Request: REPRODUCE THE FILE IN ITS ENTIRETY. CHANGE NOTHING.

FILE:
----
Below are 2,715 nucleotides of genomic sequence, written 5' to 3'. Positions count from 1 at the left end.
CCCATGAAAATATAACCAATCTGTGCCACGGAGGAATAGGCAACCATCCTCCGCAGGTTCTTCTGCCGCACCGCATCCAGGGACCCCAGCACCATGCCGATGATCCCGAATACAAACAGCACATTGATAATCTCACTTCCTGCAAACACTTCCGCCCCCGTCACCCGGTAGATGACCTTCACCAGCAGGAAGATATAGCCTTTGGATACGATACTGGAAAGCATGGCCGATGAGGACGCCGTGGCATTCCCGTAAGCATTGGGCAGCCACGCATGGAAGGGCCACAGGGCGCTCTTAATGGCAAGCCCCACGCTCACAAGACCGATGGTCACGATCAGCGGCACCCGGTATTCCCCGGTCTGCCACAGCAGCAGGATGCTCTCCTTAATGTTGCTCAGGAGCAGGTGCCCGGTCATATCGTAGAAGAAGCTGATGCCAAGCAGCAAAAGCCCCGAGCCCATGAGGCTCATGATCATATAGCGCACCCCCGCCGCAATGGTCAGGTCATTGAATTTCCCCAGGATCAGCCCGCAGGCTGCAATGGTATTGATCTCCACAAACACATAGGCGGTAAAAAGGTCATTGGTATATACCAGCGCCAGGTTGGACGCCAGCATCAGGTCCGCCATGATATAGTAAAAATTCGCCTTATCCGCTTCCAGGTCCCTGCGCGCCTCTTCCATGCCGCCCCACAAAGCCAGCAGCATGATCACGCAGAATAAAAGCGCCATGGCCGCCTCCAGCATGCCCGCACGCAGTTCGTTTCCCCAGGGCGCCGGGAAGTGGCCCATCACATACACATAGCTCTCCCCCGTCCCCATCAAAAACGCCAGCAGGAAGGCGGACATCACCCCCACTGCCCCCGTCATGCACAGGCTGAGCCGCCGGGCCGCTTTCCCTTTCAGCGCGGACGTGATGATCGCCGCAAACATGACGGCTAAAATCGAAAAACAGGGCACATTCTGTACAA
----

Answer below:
Below are 2,715 nucleotides of genomic sequence, written 5' to 3'. Positions count from 1 at the left end.
CCCATGAAAATATAACCAATCTGTGCCACGGAGGAATAGGCAACCATCCTCCGCAGGTTCTTCTGCCGCACCGCATCCAGGGACCCCAGCACCATGCCGATGATCCCGAATACAAACAGCACATTGATAATCTCACTTCCTGCAAACACTTCCGCCCCCGTCACCCGGTAGATGACCTTCACCAGCAGGAAGATATAGCCTTTGGATACGATACTGGAAAGCATGGCCGATGAGGACGCCGTGGCATTCCCGTAAGCATTGGGCAGCCACGCATGGAAGGGCCACAGGGCGCTCTTAATGGCAAGCCCCACGCTCACAAGACCGATGGTCACGATCAGCGGCACCCGGTATTCCCCGGTCTGCCACAGCAGCAGGATGCTCTCCTTAATGTTGCTCAGGAGCAGGTGCCCGGTCATATCGTAGAAGAAGCTGATGCCAAGCAGCAAAAGCCCCGAGCCCATGAGGCTCATGATCATATAGCGCACCCCCGCCGCAATGGTCAGGTCATTGAATTTCCCCAGGATCAGCCCGCAGGCTGCAATGGTATTGATCTCCACAAACACATAGGCGGTAAAAAGGTCATTGGTATATACCAGCGCCAGGTTGGACGCCAGCATCAGGTCCGCCATGATATAGTAAAAATTCGCCTTATCCGCTTCCAGGTCCCTGCGCGCCTCTTCCATGCCGCCCCACAAAGCCAGCAGCATGATCACGCAGAATAAAAGCGCCATGGCCGCCTCCAGCATGCCCGCACGCAGTTCGTTTCCCCAGGGCGCCGGGAAGTGGCCCATCACATACACATAGCTCTCCCCCGTCCCCATCAAAAACGCCAGCAGGAAGGCGGACATCACCCCCACTGCCCCCGTCATGCACAGGCTGAGCCGCCGGGCCGCTTTCCCTTTCAGCGCGGACGTGATGATCGCCGCAAACATGACGGCTAAAATCGAAAAACAGGGCACATTCTGTACAA